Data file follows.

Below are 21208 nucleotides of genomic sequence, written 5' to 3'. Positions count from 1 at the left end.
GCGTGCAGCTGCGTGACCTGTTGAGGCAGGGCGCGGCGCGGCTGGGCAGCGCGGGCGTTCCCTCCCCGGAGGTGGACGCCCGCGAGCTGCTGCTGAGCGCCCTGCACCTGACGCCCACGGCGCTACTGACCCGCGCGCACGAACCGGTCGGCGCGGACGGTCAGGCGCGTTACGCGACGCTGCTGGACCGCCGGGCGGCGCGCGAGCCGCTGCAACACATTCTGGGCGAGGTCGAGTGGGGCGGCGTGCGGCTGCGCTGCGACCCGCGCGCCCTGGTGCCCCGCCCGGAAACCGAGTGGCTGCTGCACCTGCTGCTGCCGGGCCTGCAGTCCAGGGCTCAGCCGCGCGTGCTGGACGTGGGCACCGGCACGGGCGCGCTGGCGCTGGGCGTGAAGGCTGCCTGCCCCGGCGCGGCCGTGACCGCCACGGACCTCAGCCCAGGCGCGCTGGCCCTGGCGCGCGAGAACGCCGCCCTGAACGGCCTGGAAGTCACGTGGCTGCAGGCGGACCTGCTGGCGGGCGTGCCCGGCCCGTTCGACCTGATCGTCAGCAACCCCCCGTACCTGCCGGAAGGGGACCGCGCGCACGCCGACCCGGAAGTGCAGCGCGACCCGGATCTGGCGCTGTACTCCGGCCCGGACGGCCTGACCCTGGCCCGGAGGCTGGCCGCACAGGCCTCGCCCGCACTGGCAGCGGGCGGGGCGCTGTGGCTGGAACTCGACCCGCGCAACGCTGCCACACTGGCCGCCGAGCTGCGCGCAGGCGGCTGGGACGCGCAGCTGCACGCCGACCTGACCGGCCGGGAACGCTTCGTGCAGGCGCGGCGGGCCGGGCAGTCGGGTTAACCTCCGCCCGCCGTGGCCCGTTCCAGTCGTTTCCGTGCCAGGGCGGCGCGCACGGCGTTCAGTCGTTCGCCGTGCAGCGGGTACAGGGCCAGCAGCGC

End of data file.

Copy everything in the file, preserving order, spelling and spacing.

Below are 21208 nucleotides of genomic sequence, written 5' to 3'. Positions count from 1 at the left end.
GCGTGCAGCTGCGTGACCTGTTGAGGCAGGGCGCGGCGCGGCTGGGCAGCGCGGGCGTTCCCTCCCCGGAGGTGGACGCCCGCGAGCTGCTGCTGAGCGCCCTGCACCTGACGCCCACGGCGCTACTGACCCGCGCGCACGAACCGGTCGGCGCGGACGGTCAGGCGCGTTACGCGACGCTGCTGGACCGCCGGGCGGCGCGCGAGCCGCTGCAACACATTCTGGGCGAGGTCGAGTGGGGCGGCGTGCGGCTGCGCTGCGACCCGCGCGCCCTGGTGCCCCGCCCGGAAACCGAGTGGCTGCTGCACCTGCTGCTGCCGGGCCTGCAGTCCAGGGCTCAGCCGCGCGTGCTGGACGTGGGCACCGGCACGGGCGCGCTGGCGCTGGGCGTGAAGGCTGCCTGCCCCGGCGCGGCCGTGACCGCCACGGACCTCAGCCCAGGCGCGCTGGCCCTGGCGCGCGAGAACGCCGCCCTGAACGGCCTGGAAGTCACGTGGCTGCAGGCGGACCTGCTGGCGGGCGTGCCCGGCCCGTTCGACCTGATCGTCAGCAACCCCCCGTACCTGCCGGAAGGGGACCGCGCGCACGCCGACCCGGAAGTGCAGCGCGACCCGGATCTGGCGCTGTACTCCGGCCCGGACGGCCTGACCCTGGCCCGGAGGCTGGCCGCACAGGCCTCGCCCGCACTGGCAGCGGGCGGGGCGCTGTGGCTGGAACTCGACCCGCGCAACGCTGCCACACTGGCCGCCGAGCTGCGCGCAGGCGGCTGGGACGCGCAGCTGCACGCCGACCTGACCGGCCGGGAACGCTTCGTGCAGGCGCGGCGGGCCGGGCAGTCGGGTTAACCTCCGCCCGCCGTGGCCCGTTCCAGTCGTTTCCGTGCCAGGGCGGCGCGCACGGCGTTCAGTCGTTCGCCGTGCAGCGGGTACAGGGCCAGCAGCGC